Date of Award

2012

Degree Type

Thesis

Degree Name

Master of Science (MS)

Department

Economics and Finance

First Advisor

Dr. Randy Simmons

Abstract

In this thesis, I test hypothesis that informed trading will exhibit a U-shaped pattern and that informed trading concentrates at the beginning and the end of the day (Admati and Pfleiderer, 1988). Since prior research has shown that short sellers are generally informed traders (Diamond and Verrecchia, 1987; Senchack and Starks, 1993; Dechow et al, 2001; Desai et al., 2002; Boehmer, Jones, and Zhang, 2008; and Deither, Lee and Werner, 2009), this hypothesis is tested through analyzing short selling activity. In my initial tests, I find that the short ratio (short volume scaled by trade volume) does show a U-shaped pattern. However, when proxying informed short selling with the level of contrarian shorting activity and the return predictability contained in short selling, I fail to find support for a U-shaped pattern in informed trading. In fact, I find that contrarian short selling exhibits a reversed-U shaped pattern or a J-shaped pattern across the intraday. Further, the intraday return predictability contrained in short sales is generally constant throughout the intraday. Together, these findings reject the Admati and Pfleiderer's hypothesis and, if anything, demonstrate that the informed short selling tends to concentrate at the middle of the day.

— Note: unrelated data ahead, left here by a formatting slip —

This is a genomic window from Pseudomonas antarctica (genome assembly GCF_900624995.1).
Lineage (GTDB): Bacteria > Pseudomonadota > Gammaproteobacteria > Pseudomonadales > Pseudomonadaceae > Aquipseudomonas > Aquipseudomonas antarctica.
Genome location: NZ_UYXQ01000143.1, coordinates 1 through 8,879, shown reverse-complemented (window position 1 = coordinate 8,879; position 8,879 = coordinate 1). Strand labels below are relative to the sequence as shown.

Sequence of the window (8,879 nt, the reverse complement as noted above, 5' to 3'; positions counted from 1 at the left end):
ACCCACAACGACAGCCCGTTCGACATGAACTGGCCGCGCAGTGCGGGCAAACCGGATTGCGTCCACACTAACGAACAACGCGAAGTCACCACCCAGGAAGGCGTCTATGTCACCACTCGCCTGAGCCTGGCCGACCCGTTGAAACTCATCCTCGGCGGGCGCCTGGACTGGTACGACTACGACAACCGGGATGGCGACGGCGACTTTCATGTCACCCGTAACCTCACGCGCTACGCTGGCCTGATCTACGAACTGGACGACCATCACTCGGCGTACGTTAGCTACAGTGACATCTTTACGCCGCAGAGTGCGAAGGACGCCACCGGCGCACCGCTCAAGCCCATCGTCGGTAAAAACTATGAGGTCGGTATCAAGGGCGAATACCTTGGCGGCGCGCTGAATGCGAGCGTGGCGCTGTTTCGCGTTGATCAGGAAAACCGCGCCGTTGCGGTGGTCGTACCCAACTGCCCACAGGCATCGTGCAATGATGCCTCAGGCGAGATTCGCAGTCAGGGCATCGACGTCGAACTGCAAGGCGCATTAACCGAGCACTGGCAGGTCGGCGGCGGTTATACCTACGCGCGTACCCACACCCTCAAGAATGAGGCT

Comments

This work made publicly available electronically on June 4, 2012.

Included in

Economics Commons

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